Cooper Hewitt says...
Takenobu Igarashi’s prolific career has spanned nearly five decades, encompassing design that ranges from graphic, product and environmental to more recent sculptures. Igarashi graduated from Tama Art University in 1968, and completed postgraduate studies at California University in 1969. In the early stages of his career, Igarashi was enamored with the elements of communication and the simplicity of letterforms.
Throughout the 1970s, Igarashi created posters and trademarks for various American and Japanese clients and continued his pursuit of lucid forms and type. His posters for UCLA, TCP Corp Jazz Festival and Zen Environmental Design have become icons of Igarashi’s oeuvre for their precision and sculptural qualities. Igarashi also achieved prominence through his designs for various international publications, including a special issue of IDEA Magazine, Graphic Designers on the West Coast and three volumes of World Trademarks and Logotypes.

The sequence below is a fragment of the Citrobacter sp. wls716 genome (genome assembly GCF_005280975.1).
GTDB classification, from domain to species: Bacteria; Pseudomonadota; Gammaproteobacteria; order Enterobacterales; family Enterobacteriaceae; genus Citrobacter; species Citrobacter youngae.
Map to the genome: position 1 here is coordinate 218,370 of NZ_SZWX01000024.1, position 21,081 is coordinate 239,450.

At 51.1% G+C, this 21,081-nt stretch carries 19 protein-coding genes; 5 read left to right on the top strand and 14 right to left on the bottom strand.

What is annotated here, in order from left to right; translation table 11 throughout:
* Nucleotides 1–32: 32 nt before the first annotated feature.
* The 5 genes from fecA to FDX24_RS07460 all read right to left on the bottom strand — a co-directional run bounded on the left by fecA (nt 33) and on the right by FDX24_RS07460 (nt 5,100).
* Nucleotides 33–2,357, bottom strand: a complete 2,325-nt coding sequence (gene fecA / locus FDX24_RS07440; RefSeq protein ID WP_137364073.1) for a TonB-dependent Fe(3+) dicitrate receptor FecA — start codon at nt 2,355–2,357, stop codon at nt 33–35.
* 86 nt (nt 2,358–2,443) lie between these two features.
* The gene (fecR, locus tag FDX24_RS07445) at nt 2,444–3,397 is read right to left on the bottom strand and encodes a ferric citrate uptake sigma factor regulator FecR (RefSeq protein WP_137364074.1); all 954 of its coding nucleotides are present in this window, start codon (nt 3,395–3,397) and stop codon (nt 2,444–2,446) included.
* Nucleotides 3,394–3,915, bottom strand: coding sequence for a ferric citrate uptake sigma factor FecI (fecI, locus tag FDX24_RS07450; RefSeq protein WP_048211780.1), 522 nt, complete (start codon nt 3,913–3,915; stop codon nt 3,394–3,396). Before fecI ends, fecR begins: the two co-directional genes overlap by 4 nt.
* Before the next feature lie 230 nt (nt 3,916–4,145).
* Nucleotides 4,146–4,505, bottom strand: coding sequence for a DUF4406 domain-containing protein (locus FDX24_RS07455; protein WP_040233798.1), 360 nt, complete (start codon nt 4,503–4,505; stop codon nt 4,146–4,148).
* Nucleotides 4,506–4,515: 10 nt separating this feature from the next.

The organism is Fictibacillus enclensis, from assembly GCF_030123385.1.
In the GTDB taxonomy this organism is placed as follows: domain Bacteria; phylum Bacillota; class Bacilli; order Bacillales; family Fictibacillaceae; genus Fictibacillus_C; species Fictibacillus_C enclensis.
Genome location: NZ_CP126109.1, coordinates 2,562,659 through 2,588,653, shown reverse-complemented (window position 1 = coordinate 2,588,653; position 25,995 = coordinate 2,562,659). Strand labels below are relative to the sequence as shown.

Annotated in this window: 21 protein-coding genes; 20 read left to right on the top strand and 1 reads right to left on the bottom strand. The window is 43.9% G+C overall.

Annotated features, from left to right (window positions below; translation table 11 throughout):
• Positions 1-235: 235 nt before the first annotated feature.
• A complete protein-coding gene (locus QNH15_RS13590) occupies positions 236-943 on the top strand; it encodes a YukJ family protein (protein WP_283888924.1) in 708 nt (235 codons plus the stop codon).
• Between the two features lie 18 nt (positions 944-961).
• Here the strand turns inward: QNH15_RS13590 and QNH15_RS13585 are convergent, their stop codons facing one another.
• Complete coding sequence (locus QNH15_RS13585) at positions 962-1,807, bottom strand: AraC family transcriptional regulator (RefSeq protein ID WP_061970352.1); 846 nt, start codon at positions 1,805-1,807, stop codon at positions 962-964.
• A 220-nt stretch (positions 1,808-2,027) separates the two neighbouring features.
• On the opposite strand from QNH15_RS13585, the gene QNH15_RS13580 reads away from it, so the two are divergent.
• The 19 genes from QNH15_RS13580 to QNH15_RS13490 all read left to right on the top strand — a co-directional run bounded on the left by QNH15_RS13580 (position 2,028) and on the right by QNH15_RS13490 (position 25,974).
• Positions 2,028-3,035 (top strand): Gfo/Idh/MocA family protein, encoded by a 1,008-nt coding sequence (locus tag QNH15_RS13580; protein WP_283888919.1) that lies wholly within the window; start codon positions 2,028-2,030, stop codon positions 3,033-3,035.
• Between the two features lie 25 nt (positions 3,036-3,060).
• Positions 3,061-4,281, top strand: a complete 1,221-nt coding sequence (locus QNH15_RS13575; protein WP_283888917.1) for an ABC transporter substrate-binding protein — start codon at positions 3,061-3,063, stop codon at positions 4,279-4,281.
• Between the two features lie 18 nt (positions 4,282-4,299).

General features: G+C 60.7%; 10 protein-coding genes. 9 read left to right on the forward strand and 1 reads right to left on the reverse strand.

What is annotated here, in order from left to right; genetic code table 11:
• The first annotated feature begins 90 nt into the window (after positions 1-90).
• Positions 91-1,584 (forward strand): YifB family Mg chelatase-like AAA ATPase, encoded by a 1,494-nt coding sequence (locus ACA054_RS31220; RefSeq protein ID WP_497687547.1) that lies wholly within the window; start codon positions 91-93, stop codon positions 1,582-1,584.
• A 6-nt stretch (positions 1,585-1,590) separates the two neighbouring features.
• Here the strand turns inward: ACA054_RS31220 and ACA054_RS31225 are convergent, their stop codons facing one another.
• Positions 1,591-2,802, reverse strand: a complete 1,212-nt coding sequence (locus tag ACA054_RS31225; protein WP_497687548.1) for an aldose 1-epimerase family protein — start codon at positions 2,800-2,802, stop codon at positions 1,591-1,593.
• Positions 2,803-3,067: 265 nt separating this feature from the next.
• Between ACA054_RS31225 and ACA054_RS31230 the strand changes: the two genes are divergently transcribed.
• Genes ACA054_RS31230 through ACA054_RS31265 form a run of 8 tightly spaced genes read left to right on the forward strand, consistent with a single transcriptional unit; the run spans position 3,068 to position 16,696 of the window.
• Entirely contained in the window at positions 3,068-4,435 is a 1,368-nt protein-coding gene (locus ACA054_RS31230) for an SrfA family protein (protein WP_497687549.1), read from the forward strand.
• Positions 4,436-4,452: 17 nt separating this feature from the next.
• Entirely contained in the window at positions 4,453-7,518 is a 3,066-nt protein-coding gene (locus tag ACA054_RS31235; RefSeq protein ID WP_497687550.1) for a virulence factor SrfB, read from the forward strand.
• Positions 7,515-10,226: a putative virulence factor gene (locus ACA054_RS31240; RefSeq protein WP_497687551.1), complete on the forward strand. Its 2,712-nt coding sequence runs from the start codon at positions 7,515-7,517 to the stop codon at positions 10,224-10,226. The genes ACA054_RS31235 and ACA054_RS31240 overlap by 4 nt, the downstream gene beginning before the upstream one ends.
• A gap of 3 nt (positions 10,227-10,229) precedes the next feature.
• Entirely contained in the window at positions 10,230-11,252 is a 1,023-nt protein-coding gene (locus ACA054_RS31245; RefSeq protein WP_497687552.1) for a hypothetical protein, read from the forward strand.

In the 1980s, Igarashi began to collaborate with other influential graphic designers, including Massimo Vignelli on the OUN logo and Pentagram on posters for Polaroid. It was also in this period that Igarashi started experimenting with three-dimensional objects and graphics. Citing influences like Max Bill and Herbert Bayer, he created façade signs, shopping bags and his celebrated aluminum Alphabet sculptures. He also designed several objects for The Museum of Modern Art, namely a calendar with three dimensional numerals, which he produced for eight consecutive years. In the late 1980s, and early 1990s, Igarashi began exploring the long history of Japanese crafts and started to work with local manufacturers to create manifold products, such as clocks, telephones, lamps, ceramics etc., as well as sculptural work exploring organic forms through stone, metal and wood. As Igarashi has explained, “my approach to design has always wavered between my wish to do something useful for the society and my desire to create something beautiful with my own hands.”1
1 Takenobu Igarashi, Takenobu Igarashi, “Introduction,” (Edition Axel Menges: Stuttgart, London): 8.